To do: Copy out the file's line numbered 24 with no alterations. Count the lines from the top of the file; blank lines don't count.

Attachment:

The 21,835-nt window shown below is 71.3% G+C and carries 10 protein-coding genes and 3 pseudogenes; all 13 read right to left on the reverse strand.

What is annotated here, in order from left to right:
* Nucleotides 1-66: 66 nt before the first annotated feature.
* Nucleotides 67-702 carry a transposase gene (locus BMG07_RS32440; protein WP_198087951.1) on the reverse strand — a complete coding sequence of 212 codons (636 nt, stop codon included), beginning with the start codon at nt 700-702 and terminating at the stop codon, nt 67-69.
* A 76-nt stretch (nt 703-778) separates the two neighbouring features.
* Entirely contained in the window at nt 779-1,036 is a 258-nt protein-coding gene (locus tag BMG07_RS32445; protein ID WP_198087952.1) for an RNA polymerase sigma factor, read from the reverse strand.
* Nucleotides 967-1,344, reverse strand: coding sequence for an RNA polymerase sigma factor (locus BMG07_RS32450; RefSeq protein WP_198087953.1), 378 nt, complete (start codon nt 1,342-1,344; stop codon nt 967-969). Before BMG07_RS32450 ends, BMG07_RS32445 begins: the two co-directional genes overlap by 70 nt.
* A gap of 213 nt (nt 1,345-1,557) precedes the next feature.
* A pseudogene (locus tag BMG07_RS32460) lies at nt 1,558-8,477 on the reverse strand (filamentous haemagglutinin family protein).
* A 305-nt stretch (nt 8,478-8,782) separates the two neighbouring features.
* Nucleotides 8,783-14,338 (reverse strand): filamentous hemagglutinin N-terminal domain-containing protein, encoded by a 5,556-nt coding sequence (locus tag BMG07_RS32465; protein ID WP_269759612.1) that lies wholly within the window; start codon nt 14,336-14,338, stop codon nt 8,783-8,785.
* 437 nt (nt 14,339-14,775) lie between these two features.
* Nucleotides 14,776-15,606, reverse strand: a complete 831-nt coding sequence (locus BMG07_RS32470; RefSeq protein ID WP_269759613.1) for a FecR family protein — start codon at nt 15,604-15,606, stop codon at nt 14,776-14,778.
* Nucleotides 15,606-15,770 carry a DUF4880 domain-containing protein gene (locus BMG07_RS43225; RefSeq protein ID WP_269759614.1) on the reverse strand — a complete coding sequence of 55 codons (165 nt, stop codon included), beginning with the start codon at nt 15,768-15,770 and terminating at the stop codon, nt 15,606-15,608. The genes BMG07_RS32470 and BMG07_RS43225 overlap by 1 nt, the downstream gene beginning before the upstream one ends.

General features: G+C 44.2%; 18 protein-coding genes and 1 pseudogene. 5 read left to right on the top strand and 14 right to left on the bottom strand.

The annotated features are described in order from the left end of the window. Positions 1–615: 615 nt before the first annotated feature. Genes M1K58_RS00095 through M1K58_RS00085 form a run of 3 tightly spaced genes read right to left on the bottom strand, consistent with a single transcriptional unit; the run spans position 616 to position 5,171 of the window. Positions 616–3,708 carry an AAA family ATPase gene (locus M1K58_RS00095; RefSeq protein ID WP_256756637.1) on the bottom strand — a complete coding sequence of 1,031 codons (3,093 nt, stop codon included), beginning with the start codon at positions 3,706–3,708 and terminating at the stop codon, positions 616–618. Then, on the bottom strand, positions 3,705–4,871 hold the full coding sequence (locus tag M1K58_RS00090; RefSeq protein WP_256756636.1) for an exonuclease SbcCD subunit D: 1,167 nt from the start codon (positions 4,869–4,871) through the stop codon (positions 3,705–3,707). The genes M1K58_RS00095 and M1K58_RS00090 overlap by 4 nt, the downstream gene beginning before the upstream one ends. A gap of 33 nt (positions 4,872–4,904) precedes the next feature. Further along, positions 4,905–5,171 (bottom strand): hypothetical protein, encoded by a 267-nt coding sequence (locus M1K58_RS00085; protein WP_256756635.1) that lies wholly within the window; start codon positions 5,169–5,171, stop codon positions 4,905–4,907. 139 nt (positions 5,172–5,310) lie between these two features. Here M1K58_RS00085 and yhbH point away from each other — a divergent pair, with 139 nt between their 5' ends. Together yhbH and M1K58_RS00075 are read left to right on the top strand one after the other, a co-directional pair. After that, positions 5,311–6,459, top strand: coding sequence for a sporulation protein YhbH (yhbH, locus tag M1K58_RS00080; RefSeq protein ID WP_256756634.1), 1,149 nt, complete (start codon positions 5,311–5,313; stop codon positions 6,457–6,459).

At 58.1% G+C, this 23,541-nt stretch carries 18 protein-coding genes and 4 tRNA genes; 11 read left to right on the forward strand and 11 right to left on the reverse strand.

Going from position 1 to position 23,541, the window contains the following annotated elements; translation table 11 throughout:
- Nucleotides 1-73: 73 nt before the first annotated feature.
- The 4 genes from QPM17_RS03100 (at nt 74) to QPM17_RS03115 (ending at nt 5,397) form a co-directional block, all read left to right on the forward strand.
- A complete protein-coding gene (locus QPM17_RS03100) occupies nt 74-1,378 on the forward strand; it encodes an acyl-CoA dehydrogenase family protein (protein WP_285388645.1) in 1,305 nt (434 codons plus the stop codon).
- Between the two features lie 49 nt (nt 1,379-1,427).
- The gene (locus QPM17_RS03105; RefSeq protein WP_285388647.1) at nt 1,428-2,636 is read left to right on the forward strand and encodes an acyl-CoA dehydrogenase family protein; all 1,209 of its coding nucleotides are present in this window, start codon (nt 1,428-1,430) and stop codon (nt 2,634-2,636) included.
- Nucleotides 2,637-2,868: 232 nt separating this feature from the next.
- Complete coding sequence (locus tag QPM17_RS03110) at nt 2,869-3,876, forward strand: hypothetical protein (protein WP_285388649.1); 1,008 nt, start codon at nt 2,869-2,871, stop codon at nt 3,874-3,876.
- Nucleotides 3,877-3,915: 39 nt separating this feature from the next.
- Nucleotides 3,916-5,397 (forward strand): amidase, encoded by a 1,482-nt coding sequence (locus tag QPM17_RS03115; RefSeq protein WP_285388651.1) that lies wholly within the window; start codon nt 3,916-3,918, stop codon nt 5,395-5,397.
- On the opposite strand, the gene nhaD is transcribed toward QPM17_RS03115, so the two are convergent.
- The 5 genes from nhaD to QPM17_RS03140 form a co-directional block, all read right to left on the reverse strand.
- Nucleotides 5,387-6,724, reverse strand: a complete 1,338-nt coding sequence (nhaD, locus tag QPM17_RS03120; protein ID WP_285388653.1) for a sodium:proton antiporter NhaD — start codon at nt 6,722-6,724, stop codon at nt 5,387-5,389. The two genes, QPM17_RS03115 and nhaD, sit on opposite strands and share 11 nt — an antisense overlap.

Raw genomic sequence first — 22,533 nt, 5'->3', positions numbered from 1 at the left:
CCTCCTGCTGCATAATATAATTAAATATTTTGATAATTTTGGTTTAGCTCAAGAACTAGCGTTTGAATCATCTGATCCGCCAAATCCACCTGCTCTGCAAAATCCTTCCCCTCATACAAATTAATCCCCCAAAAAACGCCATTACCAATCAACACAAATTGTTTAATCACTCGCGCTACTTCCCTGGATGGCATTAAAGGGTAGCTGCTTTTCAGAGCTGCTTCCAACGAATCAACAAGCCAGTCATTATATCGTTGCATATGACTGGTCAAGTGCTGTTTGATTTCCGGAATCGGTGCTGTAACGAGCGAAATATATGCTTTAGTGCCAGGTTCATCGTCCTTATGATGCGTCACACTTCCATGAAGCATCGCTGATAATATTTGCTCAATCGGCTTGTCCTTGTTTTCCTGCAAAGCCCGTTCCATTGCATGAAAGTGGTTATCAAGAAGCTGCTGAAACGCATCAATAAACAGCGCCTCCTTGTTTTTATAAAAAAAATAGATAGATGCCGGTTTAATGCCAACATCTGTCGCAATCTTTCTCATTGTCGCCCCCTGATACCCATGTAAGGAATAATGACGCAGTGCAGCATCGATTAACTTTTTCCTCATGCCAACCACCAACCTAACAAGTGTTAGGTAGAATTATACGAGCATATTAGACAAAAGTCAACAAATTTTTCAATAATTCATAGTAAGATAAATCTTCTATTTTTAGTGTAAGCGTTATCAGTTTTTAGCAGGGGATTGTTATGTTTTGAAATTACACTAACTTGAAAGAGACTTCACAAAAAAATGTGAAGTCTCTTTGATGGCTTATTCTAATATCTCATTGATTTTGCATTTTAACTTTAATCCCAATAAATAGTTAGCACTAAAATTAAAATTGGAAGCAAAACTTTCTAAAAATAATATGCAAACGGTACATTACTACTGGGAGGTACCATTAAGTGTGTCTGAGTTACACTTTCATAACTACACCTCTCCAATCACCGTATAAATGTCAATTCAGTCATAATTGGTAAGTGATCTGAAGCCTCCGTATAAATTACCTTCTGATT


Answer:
- Nucleotides 2,637-2,868: 232 nt separating this feature from the next.